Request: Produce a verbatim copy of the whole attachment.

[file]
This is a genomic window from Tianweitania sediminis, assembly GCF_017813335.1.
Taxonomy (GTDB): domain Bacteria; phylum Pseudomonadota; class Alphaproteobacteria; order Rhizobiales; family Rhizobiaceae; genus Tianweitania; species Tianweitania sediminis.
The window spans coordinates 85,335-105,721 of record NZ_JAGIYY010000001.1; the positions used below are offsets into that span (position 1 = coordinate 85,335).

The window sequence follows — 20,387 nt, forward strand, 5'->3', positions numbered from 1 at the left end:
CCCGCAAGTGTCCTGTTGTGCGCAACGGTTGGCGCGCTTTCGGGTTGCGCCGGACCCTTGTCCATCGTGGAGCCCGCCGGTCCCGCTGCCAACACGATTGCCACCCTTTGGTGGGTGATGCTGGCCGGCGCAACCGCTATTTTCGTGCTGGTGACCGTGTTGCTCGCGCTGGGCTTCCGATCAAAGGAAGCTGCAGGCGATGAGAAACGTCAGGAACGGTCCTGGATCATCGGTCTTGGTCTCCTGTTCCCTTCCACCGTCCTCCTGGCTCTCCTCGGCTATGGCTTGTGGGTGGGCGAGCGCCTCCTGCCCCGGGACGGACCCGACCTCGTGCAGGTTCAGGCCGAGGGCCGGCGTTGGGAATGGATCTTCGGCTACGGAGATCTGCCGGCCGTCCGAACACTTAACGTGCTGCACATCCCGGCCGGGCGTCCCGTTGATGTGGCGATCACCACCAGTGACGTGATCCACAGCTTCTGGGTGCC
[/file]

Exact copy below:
This is a genomic window from Tianweitania sediminis, assembly GCF_017813335.1.
Taxonomy (GTDB): domain Bacteria; phylum Pseudomonadota; class Alphaproteobacteria; order Rhizobiales; family Rhizobiaceae; genus Tianweitania; species Tianweitania sediminis.
The window spans coordinates 85,335-105,721 of record NZ_JAGIYY010000001.1; the positions used below are offsets into that span (position 1 = coordinate 85,335).

The window sequence follows — 20,387 nt, forward strand, 5'->3', positions numbered from 1 at the left end:
CCCGCAAGTGTCCTGTTGTGCGCAACGGTTGGCGCGCTTTCGGGTTGCGCCGGACCCTTGTCCATCGTGGAGCCCGCCGGTCCCGCTGCCAACACGATTGCCACCCTTTGGTGGGTGATGCTGGCCGGCGCAACCGCTATTTTCGTGCTGGTGACCGTGTTGCTCGCGCTGGGCTTCCGATCAAAGGAAGCTGCAGGCGATGAGAAACGTCAGGAACGGTCCTGGATCATCGGTCTTGGTCTCCTGTTCCCTTCCACCGTCCTCCTGGCTCTCCTCGGCTATGGCTTGTGGGTGGGCGAGCGCCTCCTGCCCCGGGACGGACCCGACCTCGTGCAGGTTCAGGCCGAGGGCCGGCGTTGGGAATGGATCTTCGGCTACGGAGATCTGCCGGCCGTCCGAACACTTAACGTGCTGCACATCCCGGCCGGGCGTCCCGTTGATGTGGCGATCACCACCAGTGACGTGATCCACAGCTTCTGGGTGCC